Cooperation Commons: Interdisciplinary study of cooperation and collective action.
How to manage engagement and participation - the democratic process in a web2.0 context
By mdangeard, published at 6 February 2009 - 6:48pm, last updated 5 years 41 weeks ago.
eCairn recently published a very interesting analysis on what happens when you open a site and ask people to contribute ideas. They mention Dell Ideastorm and the Obama administration Citizen's Briefing Book from the Obama administration, and I have to agree with the conclusion: you have to know what to expect when opening up the doors to input with no filtering. And where and how you "listen" to your audience makes a difference:
1- if you ask everybody to provide input on a website, and then use a rating system to decide which issues are important, then what you will get is not what the most important issues are for the community as a whole, but rather what the most important ideas are for the best organized group within the community. Huge difference. Basically chances are that one or a few communities will take over the site and monopolize the conversation. And if there is no moderation, then you will end up just listening to what they have to say regardless of what others may think.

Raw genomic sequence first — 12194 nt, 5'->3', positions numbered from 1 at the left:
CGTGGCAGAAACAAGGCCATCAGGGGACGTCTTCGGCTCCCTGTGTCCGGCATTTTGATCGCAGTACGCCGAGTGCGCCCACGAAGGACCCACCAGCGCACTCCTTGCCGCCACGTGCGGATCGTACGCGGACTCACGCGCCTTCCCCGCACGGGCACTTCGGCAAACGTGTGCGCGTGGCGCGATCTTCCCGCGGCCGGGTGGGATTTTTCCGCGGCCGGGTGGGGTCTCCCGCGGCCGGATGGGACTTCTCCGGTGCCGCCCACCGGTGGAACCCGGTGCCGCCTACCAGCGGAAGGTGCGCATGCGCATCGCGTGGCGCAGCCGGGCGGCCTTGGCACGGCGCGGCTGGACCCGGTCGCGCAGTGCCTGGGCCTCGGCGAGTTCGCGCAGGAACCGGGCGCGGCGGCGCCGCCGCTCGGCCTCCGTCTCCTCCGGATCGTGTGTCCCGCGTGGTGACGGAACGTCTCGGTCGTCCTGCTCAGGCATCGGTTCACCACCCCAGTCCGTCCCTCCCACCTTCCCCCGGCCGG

One site did try an improved version of the process: Change.org had a 2 phase selection:
2- the other option (other than opening a site to invite input) is to map conversations happening everywhere in the blogosphere or other places, then you can have a much better idea of who is talking about what where. And you will have a very different view of which communities are active on the web, and what their top issues are. And then you can specifically target these communities (based on how relevant they are to you at a given time) to address their specific issues.
Having said this, and since this post was inspired by an analysis from my friends at eCairn, I should also mention that the service that they have developed is perfect for doing just that: teams listening to conversations, engaging with bloggers and measuring the impact to this engagement. Something you may want to consider for your business...
Interested in participating? Visit Contact, and choose "Request to Participate".
There are currently 0 users and 60 guests online.